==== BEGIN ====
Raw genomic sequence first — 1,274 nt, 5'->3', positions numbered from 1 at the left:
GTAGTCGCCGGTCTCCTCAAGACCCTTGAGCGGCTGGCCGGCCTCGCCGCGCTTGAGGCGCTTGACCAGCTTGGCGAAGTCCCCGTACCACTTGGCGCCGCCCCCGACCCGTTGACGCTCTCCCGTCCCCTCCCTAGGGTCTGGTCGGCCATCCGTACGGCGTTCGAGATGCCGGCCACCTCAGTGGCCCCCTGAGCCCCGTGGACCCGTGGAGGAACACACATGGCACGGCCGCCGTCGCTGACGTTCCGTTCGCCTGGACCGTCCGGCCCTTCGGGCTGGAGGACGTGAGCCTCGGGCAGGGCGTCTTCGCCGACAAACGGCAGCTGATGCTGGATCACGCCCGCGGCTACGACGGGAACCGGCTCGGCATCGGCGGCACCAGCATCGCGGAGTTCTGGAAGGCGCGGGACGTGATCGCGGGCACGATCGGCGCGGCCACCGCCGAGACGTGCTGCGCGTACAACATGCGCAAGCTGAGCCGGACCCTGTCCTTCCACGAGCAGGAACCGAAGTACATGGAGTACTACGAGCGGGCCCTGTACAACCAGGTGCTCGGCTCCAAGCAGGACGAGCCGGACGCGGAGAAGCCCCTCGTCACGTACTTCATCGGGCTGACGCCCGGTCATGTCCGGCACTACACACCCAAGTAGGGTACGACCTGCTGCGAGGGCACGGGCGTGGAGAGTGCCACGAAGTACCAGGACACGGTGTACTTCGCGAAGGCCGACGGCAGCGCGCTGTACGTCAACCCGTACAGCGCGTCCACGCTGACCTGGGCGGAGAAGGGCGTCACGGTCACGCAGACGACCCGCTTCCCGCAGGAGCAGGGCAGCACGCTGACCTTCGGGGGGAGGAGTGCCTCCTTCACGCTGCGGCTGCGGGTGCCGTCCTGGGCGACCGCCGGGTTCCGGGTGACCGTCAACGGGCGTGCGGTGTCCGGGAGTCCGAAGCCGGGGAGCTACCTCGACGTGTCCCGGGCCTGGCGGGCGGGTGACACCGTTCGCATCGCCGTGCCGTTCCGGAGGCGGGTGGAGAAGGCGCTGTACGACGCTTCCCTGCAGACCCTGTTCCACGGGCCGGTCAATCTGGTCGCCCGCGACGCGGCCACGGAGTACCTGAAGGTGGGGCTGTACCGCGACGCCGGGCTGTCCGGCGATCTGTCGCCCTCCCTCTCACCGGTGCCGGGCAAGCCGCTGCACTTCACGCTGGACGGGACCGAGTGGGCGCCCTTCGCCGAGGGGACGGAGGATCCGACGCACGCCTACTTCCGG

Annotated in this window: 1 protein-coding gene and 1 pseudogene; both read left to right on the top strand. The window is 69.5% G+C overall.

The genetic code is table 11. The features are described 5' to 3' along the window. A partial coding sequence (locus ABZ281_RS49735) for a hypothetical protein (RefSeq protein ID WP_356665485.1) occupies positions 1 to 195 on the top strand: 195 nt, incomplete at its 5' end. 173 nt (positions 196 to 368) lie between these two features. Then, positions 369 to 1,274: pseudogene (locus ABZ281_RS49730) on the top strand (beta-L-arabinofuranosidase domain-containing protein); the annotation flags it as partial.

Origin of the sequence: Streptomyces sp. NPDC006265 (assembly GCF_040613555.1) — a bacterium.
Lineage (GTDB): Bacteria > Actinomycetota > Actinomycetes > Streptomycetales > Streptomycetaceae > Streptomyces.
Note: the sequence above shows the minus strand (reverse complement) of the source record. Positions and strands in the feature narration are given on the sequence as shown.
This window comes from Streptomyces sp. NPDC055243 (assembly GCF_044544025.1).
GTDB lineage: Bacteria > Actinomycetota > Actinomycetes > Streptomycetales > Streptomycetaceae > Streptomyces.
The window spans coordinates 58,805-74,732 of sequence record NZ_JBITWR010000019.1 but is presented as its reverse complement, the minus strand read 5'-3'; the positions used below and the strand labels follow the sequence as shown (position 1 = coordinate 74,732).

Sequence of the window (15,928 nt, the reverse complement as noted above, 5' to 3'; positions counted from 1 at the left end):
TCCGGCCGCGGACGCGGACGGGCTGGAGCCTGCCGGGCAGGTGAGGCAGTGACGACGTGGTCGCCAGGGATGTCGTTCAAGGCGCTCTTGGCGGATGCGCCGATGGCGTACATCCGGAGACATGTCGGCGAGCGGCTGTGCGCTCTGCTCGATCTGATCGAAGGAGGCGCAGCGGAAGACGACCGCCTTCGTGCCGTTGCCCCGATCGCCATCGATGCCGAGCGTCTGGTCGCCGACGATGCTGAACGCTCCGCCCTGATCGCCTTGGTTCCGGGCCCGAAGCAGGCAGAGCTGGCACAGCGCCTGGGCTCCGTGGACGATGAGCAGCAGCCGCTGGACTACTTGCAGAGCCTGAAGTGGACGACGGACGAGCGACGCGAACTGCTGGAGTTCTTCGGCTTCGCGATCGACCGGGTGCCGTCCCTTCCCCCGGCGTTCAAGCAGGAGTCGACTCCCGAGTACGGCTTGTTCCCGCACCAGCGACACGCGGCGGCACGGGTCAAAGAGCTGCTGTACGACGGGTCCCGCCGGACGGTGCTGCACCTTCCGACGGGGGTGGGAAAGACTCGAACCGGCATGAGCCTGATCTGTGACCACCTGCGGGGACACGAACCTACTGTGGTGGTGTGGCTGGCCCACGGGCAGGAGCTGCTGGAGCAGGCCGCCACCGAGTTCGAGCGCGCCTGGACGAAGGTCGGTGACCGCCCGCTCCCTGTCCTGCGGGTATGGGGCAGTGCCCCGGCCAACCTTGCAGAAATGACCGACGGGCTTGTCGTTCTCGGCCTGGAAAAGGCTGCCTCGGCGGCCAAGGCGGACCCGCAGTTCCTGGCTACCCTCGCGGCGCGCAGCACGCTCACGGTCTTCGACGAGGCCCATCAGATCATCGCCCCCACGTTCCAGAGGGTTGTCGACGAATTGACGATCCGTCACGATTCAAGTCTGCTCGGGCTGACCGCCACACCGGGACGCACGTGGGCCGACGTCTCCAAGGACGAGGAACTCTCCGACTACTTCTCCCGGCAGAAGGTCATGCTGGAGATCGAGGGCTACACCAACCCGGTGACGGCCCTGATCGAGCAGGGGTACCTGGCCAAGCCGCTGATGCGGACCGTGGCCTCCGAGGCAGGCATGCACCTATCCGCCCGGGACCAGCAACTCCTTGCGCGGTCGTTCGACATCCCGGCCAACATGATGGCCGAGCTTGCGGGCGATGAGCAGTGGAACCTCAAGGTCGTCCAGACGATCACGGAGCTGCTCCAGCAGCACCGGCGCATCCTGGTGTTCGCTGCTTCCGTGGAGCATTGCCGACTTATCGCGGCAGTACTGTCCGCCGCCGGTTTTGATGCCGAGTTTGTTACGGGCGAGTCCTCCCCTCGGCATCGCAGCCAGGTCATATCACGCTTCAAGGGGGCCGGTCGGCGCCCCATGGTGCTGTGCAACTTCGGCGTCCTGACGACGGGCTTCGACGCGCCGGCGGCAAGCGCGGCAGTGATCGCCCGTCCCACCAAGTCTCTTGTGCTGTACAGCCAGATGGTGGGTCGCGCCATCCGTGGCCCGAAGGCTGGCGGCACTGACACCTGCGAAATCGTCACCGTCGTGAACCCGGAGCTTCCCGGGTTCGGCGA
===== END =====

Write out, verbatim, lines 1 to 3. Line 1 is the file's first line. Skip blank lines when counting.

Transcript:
Raw genomic sequence first — 1,274 nt, 5'->3', positions numbered from 1 at the left:
GTAGTCGCCGGTCTCCTCAAGACCCTTGAGCGGCTGGCCGGCCTCGCCGCGCTTGAGGCGCTTGACCAGCTTGGCGAAGTCCCCGTACCACTTGGCGCCGCCCCCGACCCGTTGACGCTCTCCCGTCCCCTCCCTAGGGTCTGGTCGGCCATCCGTACGGCGTTCGAGATGCCGGCCACCTCAGTGGCCCCCTGAGCCCCGTGGACCCGTGGAGGAACACACATGGCACGGCCGCCGTCGCTGACGTTCCGTTCGCCTGGACCGTCCGGCCCTTCGGGCTGGAGGACGTGAGCCTCGGGCAGGGCGTCTTCGCCGACAAACGGCAGCTGATGCTGGATCACGCCCGCGGCTACGACGGGAACCGGCTCGGCATCGGCGGCACCAGCATCGCGGAGTTCTGGAAGGCGCGGGACGTGATCGCGGGCACGATCGGCGCGGCCACCGCCGAGACGTGCTGCGCGTACAACATGCGCAAGCTGAGCCGGACCCTGTCCTTCCACGAGCAGGAACCGAAGTACATGGAGTACTACGAGCGGGCCCTGTACAACCAGGTGCTCGGCTCCAAGCAGGACGAGCCGGACGCGGAGAAGCCCCTCGTCACGTACTTCATCGGGCTGACGCCCGGTCATGTCCGGCACTACACACCCAAGTAGGGTACGACCTGCTGCGAGGGCACGGGCGTGGAGAGTGCCACGAAGTACCAGGACACGGTGTACTTCGCGAAGGCCGACGGCAGCGCGCTGTACGTCAACCCGTACAGCGCGTCCACGCTGACCTGGGCGGAGAAGGGCGTCACGGTCACGCAGACGACCCGCTTCCCGCAGGAGCAGGGCAGCACGCTGACCTTCGGGGGGAGGAGTGCCTCCTTCACGCTGCGGCTGCGGGTGCCGTCCTGGGCGACCGCCGGGTTCCGGGTGACCGTCAACGGGCGTGCGGTGTCCGGGAGTCCGAAGCCGGGGAGCTACCTCGACGTGTCCCGGGCCTGGCGGGCGGGTGACACCGTTCGCATCGCCGTGCCGTTCCGGAGGCGGGTGGAGAAGGCGCTGTACGACGCTTCCCTGCAGACCCTGTTCCACGGGCCGGTCAATCTGGTCGCCCGCGACGCGGCCACGGAGTACCTGAAGGTGGGGCTGTACCGCGACGCCGGGCTGTCCGGCGATCTGTCGCCCTCCCTCTCACCGGTGCCGGGCAAGCCGCTGCACTTCACGCTGGACGGGACCGAGTGGGCGCCCTTCGCCGAGGGGACGGAGGATCCGACGCACGCCTACTTCCGG

Annotated in this window: 1 protein-coding gene and 1 pseudogene; both read left to right on the top strand. The window is 69.5% G+C overall.